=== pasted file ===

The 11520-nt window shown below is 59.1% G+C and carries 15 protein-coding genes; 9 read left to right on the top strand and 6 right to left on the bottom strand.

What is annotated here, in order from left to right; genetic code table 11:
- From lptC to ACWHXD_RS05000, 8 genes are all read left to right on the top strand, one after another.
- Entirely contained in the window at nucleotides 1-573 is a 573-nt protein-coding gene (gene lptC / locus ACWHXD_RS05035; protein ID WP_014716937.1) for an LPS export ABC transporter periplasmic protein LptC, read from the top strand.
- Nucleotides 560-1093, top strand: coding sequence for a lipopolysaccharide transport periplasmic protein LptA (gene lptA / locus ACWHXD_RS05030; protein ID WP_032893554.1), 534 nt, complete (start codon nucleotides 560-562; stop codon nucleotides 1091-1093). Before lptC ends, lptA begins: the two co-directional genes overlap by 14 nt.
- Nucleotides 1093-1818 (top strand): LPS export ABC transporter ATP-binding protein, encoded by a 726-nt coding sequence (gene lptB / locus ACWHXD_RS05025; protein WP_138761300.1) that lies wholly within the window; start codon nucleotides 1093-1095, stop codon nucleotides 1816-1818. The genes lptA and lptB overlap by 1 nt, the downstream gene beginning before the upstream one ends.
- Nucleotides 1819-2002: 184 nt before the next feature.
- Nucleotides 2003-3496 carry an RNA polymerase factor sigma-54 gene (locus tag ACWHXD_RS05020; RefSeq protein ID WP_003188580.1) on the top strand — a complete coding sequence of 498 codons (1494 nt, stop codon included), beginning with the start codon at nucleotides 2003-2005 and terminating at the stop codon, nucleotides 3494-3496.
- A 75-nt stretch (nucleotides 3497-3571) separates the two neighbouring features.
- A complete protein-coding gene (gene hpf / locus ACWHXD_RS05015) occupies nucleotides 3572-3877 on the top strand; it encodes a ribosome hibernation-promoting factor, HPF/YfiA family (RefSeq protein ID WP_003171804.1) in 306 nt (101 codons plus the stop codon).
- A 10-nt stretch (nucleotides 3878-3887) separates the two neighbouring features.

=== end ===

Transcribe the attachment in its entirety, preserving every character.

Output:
The 11520-nt window shown below is 59.1% G+C and carries 15 protein-coding genes; 9 read left to right on the top strand and 6 right to left on the bottom strand.

What is annotated here, in order from left to right; genetic code table 11:
- From lptC to ACWHXD_RS05000, 8 genes are all read left to right on the top strand, one after another.
- Entirely contained in the window at nucleotides 1-573 is a 573-nt protein-coding gene (gene lptC / locus ACWHXD_RS05035; protein ID WP_014716937.1) for an LPS export ABC transporter periplasmic protein LptC, read from the top strand.
- Nucleotides 560-1093, top strand: coding sequence for a lipopolysaccharide transport periplasmic protein LptA (gene lptA / locus ACWHXD_RS05030; protein ID WP_032893554.1), 534 nt, complete (start codon nucleotides 560-562; stop codon nucleotides 1091-1093). Before lptC ends, lptA begins: the two co-directional genes overlap by 14 nt.
- Nucleotides 1093-1818 (top strand): LPS export ABC transporter ATP-binding protein, encoded by a 726-nt coding sequence (gene lptB / locus ACWHXD_RS05025; protein WP_138761300.1) that lies wholly within the window; start codon nucleotides 1093-1095, stop codon nucleotides 1816-1818. The genes lptA and lptB overlap by 1 nt, the downstream gene beginning before the upstream one ends.
- Nucleotides 1819-2002: 184 nt before the next feature.
- Nucleotides 2003-3496 carry an RNA polymerase factor sigma-54 gene (locus tag ACWHXD_RS05020; RefSeq protein ID WP_003188580.1) on the top strand — a complete coding sequence of 498 codons (1494 nt, stop codon included), beginning with the start codon at nucleotides 2003-2005 and terminating at the stop codon, nucleotides 3494-3496.
- A 75-nt stretch (nucleotides 3497-3571) separates the two neighbouring features.
- A complete protein-coding gene (gene hpf / locus ACWHXD_RS05015) occupies nucleotides 3572-3877 on the top strand; it encodes a ribosome hibernation-promoting factor, HPF/YfiA family (RefSeq protein ID WP_003171804.1) in 306 nt (101 codons plus the stop codon).
- A 10-nt stretch (nucleotides 3878-3887) separates the two neighbouring features.